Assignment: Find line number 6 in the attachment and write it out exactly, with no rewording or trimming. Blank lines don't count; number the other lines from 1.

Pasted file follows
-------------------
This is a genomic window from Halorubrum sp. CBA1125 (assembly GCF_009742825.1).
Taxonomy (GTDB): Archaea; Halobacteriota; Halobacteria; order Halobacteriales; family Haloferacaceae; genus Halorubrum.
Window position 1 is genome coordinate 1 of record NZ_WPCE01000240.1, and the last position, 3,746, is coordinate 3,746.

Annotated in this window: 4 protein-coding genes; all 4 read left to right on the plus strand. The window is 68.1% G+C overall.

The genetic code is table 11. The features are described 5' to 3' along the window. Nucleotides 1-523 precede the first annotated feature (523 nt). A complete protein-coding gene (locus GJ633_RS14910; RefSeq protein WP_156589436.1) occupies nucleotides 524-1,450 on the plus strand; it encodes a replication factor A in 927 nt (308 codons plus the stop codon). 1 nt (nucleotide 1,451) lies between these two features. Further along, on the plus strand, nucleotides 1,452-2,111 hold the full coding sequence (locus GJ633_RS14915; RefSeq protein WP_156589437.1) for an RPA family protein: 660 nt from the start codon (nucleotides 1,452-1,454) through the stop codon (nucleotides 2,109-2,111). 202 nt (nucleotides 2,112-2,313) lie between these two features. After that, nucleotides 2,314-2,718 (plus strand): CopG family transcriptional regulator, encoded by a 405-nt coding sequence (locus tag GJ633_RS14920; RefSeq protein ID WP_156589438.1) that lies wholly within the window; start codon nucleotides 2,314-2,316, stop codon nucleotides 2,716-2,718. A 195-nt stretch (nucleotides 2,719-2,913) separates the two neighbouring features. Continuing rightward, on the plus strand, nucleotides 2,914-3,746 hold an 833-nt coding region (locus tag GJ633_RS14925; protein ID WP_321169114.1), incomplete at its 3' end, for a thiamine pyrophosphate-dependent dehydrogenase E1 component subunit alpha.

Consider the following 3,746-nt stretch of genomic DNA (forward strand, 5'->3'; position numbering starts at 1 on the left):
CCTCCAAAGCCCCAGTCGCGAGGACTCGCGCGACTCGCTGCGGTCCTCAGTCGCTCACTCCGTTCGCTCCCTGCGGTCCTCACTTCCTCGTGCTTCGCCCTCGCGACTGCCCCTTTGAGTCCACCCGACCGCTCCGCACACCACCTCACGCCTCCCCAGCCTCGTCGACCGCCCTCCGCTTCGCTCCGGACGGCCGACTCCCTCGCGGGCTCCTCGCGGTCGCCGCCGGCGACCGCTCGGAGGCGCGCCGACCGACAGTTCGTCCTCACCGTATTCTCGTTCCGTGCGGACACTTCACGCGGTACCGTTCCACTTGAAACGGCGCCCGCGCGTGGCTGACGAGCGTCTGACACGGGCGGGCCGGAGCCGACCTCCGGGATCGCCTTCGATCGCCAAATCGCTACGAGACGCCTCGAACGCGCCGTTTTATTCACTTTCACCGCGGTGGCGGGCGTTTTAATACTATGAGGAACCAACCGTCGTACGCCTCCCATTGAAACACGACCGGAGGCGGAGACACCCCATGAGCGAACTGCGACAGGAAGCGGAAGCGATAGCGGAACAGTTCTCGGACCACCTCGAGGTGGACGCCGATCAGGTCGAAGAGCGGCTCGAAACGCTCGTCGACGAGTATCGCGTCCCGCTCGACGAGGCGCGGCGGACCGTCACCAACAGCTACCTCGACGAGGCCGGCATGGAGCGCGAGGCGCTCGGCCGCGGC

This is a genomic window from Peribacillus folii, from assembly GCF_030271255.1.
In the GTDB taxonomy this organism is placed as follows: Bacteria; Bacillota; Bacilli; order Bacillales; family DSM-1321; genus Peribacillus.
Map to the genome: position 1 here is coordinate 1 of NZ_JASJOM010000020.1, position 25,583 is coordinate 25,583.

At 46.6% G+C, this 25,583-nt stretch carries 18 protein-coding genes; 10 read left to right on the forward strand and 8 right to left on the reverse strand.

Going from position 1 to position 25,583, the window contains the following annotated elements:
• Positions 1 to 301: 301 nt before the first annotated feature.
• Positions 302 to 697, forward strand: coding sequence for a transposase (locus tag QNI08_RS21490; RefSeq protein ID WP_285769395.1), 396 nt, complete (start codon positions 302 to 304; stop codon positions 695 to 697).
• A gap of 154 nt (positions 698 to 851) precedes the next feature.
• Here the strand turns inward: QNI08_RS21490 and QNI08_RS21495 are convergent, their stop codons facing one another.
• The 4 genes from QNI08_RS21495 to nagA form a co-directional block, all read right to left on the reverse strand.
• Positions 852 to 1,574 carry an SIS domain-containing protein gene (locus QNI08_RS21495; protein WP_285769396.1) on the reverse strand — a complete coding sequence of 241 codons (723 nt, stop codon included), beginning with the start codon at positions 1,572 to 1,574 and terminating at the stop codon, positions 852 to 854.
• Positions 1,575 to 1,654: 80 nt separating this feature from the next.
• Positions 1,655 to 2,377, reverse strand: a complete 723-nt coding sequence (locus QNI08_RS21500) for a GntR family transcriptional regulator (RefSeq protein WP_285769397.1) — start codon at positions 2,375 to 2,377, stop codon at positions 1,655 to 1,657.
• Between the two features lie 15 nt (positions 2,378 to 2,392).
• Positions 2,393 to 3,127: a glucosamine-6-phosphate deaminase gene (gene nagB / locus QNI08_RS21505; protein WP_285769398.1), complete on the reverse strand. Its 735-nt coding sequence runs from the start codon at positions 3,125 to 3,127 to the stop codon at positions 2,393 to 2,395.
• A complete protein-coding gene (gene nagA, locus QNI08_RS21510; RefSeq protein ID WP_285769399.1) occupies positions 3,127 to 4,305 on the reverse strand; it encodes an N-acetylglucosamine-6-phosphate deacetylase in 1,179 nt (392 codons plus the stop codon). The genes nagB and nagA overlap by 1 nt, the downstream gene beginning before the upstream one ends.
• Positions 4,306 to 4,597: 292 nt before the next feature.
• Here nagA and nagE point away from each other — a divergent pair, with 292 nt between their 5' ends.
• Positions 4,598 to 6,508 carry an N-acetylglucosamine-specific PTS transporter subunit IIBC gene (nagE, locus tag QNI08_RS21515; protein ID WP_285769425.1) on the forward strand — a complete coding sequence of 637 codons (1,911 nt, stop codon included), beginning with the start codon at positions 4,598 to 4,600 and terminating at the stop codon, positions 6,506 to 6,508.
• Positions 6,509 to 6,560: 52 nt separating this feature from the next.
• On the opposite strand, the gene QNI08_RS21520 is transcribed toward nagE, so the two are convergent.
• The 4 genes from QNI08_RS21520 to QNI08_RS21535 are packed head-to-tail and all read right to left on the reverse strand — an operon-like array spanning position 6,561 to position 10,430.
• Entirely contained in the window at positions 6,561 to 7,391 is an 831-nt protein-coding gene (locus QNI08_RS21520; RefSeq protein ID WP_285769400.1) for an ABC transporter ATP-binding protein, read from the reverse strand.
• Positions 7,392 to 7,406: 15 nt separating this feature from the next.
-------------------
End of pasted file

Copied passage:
Consider the following 3,746-nt stretch of genomic DNA (forward strand, 5'->3'; position numbering starts at 1 on the left):